Title: "A Home for Christmas, Parts 1 and 2"
At left: Jennifer McComb and Dustin Diamond as the Ghost of Christmas Present and Ebenezer Scrooge (scrren grab courtesy of CultureCrossfire.com)
Adaptation: Starring Dustin Diamond as Ebenezer Scrooge
Dates and Places of Earliest Release:
Format Reviewed: live-action television episodes, on DVD
Does this adaptation mention "God" or "Christ"?
What does my wife think of this adaptation?
She enjoyed it, and recommended it to me.
Where and when does this adaptation take place?
What language and/or dialects are used?
"Part 1" opens with shots of the fireplace mantel, Christmas cards, and Zack's Christmas stocking. Then Zack (Mark-Paul Gosselaar) and his friends enter the room, and they discuss their plans for their two-week, Christmas vacation from school, which has apparently just begun.
Slater (Mario Lopez) has a new job, at the Bayside Mall, wrapping gifts, for $4 per hour. Jessie (Elizabeth Berkley) has a new, $8-per-hour job at the mall, as an assistant at Santa's photo booth. Kelly (Tiffani-Amber Thiessen) works as a saleswoman at Moody's Clothing Store for Men. Her wages are unspecified, but she seems to have tenure, because she Mr. Moody gives her time off to participate in a production of A Christmas Carol.
The proprietor, Mr. Moody (Lew Horn), is a modern "Scrooge," as shown later, when he refuses to give one of his employees, a 17-year-old girl named Laura (Jennifer McComb), time off to participate in the production of A Christmas Carol. In "Part 2," he also refuses to give her an advance on her wages so she can buy a jacket for her father. He only relents and let's Laura participate in the play when Zack promises to increase his store's sales by promoting it throughout the play. Zack's mother, Mrs. Morris (Melody Rogers), is the director, and reluctantly approves Zack's new script.
Lisa (Lark Voorhies) works as a Candy Striper.
Zack and Screech don't have jobs, so they hang out at the mall, where Zack literally bumps into Laura and becomes infatuated.
Lisa expects her friends to help her throw a Christmas party for the children at her hospital, so Screech obtains a doll which wets his pants as well as his own. In the Men's Room, a homeless man named Frank (Stephen Mendel) suggests to Screech that he use the blow dryer for hands to dry his pants. Later, after bumming wrapping paper from Slater, Frank passes out in the Food Court. Slater, having received Life Guard training, tells Zack how to help the man while Screech dials 9-1-1.
Then Zack and his friends attend Lisa's Christmas party, and, since Frank is also at the hospital, they stop by his room, where they discover that Laura is already there, because Frank is her father. Thus ends "Part 1."
"Part 2" begins with Zack recapping "Part 1." Then he invites Frank and Laura to his home for dinner. Three slices of pie, four potatoes, and five lamb chops later, Frank and Laura return to wherever they're staying.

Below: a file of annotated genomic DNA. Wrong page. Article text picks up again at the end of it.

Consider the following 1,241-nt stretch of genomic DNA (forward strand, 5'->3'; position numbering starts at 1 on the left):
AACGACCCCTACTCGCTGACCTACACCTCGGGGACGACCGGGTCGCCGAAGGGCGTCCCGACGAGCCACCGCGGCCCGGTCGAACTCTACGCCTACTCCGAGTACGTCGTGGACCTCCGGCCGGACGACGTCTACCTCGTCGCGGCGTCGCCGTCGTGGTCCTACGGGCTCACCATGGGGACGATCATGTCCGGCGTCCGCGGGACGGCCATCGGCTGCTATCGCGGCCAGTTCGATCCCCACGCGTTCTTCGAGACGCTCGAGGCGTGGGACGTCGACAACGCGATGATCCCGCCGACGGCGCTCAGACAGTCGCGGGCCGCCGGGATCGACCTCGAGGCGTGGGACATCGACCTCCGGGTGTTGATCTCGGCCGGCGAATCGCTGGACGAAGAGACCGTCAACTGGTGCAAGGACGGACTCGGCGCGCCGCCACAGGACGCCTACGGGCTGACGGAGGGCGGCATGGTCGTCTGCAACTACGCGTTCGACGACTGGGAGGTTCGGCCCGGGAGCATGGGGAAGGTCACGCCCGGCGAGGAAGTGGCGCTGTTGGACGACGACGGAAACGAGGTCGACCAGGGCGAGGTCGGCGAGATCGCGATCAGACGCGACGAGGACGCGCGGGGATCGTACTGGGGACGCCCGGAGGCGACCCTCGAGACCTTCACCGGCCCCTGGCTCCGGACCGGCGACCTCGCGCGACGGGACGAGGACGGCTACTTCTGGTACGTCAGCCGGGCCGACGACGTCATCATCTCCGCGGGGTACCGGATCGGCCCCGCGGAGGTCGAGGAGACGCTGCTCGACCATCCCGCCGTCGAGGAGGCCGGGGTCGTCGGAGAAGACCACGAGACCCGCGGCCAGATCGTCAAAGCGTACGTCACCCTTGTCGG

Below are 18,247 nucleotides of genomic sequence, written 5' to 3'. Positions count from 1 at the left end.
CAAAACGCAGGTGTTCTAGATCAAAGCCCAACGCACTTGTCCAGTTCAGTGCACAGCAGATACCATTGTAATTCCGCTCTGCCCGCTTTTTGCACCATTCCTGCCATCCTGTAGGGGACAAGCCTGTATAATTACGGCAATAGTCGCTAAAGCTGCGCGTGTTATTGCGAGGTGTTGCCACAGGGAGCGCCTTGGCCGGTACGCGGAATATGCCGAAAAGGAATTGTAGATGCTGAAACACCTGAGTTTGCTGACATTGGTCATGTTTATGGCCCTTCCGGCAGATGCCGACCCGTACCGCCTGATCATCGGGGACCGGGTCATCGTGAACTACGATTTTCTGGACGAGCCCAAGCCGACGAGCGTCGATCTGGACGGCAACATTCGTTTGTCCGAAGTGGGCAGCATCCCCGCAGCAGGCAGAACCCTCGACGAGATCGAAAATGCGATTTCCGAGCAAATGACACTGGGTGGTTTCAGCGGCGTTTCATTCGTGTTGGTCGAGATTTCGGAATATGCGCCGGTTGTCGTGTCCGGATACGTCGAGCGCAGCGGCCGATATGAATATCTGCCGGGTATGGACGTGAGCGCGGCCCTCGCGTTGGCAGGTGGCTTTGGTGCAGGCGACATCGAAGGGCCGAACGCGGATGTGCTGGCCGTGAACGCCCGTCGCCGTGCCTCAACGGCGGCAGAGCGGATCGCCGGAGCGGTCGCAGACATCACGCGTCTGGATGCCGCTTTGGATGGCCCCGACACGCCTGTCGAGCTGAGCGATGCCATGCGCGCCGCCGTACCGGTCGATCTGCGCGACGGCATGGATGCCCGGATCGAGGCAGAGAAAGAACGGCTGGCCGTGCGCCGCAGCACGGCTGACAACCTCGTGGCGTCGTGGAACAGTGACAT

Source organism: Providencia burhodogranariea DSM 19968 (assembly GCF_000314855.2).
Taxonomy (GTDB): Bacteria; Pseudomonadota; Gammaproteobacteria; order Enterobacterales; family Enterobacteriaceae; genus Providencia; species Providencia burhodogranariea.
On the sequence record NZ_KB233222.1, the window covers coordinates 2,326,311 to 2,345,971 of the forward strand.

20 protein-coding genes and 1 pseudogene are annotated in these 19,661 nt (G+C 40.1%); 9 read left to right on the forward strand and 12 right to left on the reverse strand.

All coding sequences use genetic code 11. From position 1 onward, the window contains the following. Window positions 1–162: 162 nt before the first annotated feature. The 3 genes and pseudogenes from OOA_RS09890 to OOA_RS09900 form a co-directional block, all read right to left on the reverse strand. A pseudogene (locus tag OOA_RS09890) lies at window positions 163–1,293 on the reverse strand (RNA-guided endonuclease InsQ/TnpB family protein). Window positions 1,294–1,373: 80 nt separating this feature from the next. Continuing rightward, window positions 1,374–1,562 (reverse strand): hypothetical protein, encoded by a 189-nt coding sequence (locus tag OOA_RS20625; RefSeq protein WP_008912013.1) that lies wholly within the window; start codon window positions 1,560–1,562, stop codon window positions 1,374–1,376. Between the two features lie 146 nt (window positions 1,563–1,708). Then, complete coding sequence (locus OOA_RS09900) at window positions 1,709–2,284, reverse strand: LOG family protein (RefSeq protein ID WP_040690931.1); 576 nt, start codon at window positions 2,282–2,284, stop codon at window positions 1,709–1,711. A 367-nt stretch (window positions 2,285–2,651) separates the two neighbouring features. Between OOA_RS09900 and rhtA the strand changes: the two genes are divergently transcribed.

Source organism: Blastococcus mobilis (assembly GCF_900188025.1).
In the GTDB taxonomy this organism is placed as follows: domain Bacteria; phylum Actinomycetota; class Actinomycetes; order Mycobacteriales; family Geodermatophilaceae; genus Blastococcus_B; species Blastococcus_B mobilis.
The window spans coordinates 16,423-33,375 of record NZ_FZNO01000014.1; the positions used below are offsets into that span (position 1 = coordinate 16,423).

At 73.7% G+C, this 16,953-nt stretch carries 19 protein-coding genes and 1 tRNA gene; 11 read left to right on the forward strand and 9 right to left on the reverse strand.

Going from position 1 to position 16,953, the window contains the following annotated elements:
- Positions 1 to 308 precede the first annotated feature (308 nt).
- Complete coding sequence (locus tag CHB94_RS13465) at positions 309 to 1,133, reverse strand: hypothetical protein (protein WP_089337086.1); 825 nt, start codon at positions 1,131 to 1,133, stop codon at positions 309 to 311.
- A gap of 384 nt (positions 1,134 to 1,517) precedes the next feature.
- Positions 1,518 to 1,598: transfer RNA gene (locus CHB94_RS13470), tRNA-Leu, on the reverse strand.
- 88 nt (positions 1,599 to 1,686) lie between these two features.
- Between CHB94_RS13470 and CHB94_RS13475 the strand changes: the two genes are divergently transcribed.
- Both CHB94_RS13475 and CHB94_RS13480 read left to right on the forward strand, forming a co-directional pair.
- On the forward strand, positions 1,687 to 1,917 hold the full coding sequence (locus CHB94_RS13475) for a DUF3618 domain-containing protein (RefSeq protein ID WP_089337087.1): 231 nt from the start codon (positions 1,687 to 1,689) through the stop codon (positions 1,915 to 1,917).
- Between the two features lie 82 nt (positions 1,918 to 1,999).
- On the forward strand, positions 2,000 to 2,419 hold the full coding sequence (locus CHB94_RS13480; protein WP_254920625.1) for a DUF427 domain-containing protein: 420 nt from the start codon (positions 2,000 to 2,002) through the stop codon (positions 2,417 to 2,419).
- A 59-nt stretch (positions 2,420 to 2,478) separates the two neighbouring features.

Finally, Kelly bids farewell to Mr. Moody as she leaves his store to participate in the play. Zack appears in period costume, dressed for the role of Bob Cratchit, and talks Mr. Moody into letting Laura go as well, even though she only has twenty minutes to learn her lines as the Ghost of Christmas Present.
Screech plays Scrooge; Slater, Tiny Tim and Old Joe; Kelly, a Cratchit girl and Mrs. Dilber; Lisa, another Cratchit girl and the Ghost of Christmas Yet to Come; and Mrs. Morris, Mrs. Cratchit. The roles of Jacob Marley, Fred, the Ghost of Christmas Past et al are left out.
Throughout the play, Bob, Scrooge, and the Ghost of Christmas Yet to Come continually plug Mr. Moody's Clothing Store for Men, which offers clothes for boys as tiny as Tim, to men as large as Gigantic George.
More drama ensues after the play, when Mr. Moody discovers that the jacket Laura wanted is missing, and there is no receipt for its purchase. Mr. Moody accuses Laura, who denies the theft, but he calls Security, so she flees. Then Kelly arrives and explains that she had asked Marlene (uncredited) to set the jacket aside, and she intended to pay for it after the play.
After a "woman hunt," Mrs. Morris, with the telephonic blessing of her husband, who is out of town, invites Frank and Laura to move in with her and Zack, and they accept.
Mrs. Morris and Zack host another Christmas party, at which Mr. Moody appears with a present for Frank, the jacket Laura had attempted to buy for him. Then Laura gives Zack a kiss, and Frank gives everyone the gift of music by playing "Silent Night" on a piano, which the party guests join him in singing, for the grand finale.
Is this adaptation supernatural?
Is this adaptation "framed"?
Is this adaptation a musical? No.
How attractive and effective is the visual art?
How creative and intense are the transitions, especially when "the Scrooge" is taken from one time and/or place to another?
The most remarkable thing about this adaptation is, perhaps, the innocence with which the coming of age of Zack and Laura (and their romance) is portrayed.
Speaking of age, it is also remarkable how little Mario Lopez seems to have aged in the three decades since "Saved by the Bell" premiered. He still looks more like Tiny Tim than Old Joe, as he continues to host "Extra" and MTV's "America's Best Dance Crew."
What extras are included on the tape or DVD?
Unfortunately, the "Main" screen indicates that the episodes on the disc are from Season Four, although they are from Season Three.